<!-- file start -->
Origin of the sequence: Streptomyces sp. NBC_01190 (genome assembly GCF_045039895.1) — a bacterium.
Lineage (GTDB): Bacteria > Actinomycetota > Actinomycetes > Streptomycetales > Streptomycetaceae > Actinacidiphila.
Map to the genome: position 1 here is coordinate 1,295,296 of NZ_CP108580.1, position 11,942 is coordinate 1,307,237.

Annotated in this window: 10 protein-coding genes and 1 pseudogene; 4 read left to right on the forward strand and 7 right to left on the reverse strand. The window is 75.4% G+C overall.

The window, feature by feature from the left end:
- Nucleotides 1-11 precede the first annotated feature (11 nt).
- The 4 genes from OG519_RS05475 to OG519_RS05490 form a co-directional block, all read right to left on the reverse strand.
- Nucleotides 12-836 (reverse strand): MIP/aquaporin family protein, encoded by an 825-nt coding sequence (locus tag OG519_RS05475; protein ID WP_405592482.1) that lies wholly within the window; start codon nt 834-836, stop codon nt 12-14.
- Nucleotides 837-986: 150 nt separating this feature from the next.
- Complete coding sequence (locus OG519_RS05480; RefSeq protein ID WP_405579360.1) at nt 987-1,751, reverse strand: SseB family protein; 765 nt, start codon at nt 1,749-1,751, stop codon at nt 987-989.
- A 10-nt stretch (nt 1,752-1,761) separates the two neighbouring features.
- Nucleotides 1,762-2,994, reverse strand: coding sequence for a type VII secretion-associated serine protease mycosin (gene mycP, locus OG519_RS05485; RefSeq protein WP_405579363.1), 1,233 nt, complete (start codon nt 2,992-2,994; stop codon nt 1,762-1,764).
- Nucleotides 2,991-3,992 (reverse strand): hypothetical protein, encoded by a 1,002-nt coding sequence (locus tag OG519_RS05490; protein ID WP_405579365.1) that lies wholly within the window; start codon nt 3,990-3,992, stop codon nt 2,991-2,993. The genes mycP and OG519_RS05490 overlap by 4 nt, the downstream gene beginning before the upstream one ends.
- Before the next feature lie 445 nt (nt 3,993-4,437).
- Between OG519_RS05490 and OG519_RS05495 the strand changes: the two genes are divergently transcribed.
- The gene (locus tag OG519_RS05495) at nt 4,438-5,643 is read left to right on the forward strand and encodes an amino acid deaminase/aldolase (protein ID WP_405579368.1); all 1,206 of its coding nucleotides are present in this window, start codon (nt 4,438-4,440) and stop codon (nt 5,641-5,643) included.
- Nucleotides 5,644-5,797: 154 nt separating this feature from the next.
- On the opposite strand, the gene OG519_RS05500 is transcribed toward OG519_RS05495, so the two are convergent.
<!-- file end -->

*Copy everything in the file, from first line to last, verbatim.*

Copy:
Origin of the sequence: Streptomyces sp. NBC_01190 (genome assembly GCF_045039895.1) — a bacterium.
Lineage (GTDB): Bacteria > Actinomycetota > Actinomycetes > Streptomycetales > Streptomycetaceae > Actinacidiphila.
Map to the genome: position 1 here is coordinate 1,295,296 of NZ_CP108580.1, position 11,942 is coordinate 1,307,237.

Annotated in this window: 10 protein-coding genes and 1 pseudogene; 4 read left to right on the forward strand and 7 right to left on the reverse strand. The window is 75.4% G+C overall.

The window, feature by feature from the left end:
- Nucleotides 1-11 precede the first annotated feature (11 nt).
- The 4 genes from OG519_RS05475 to OG519_RS05490 form a co-directional block, all read right to left on the reverse strand.
- Nucleotides 12-836 (reverse strand): MIP/aquaporin family protein, encoded by an 825-nt coding sequence (locus tag OG519_RS05475; protein ID WP_405592482.1) that lies wholly within the window; start codon nt 834-836, stop codon nt 12-14.
- Nucleotides 837-986: 150 nt separating this feature from the next.
- Complete coding sequence (locus OG519_RS05480; RefSeq protein ID WP_405579360.1) at nt 987-1,751, reverse strand: SseB family protein; 765 nt, start codon at nt 1,749-1,751, stop codon at nt 987-989.
- A 10-nt stretch (nt 1,752-1,761) separates the two neighbouring features.
- Nucleotides 1,762-2,994, reverse strand: coding sequence for a type VII secretion-associated serine protease mycosin (gene mycP, locus OG519_RS05485; RefSeq protein WP_405579363.1), 1,233 nt, complete (start codon nt 2,992-2,994; stop codon nt 1,762-1,764).
- Nucleotides 2,991-3,992 (reverse strand): hypothetical protein, encoded by a 1,002-nt coding sequence (locus tag OG519_RS05490; protein ID WP_405579365.1) that lies wholly within the window; start codon nt 3,990-3,992, stop codon nt 2,991-2,993. The genes mycP and OG519_RS05490 overlap by 4 nt, the downstream gene beginning before the upstream one ends.
- Before the next feature lie 445 nt (nt 3,993-4,437).
- Between OG519_RS05490 and OG519_RS05495 the strand changes: the two genes are divergently transcribed.
- The gene (locus tag OG519_RS05495) at nt 4,438-5,643 is read left to right on the forward strand and encodes an amino acid deaminase/aldolase (protein ID WP_405579368.1); all 1,206 of its coding nucleotides are present in this window, start codon (nt 4,438-4,440) and stop codon (nt 5,641-5,643) included.
- Nucleotides 5,644-5,797: 154 nt separating this feature from the next.
- On the opposite strand, the gene OG519_RS05500 is transcribed toward OG519_RS05495, so the two are convergent.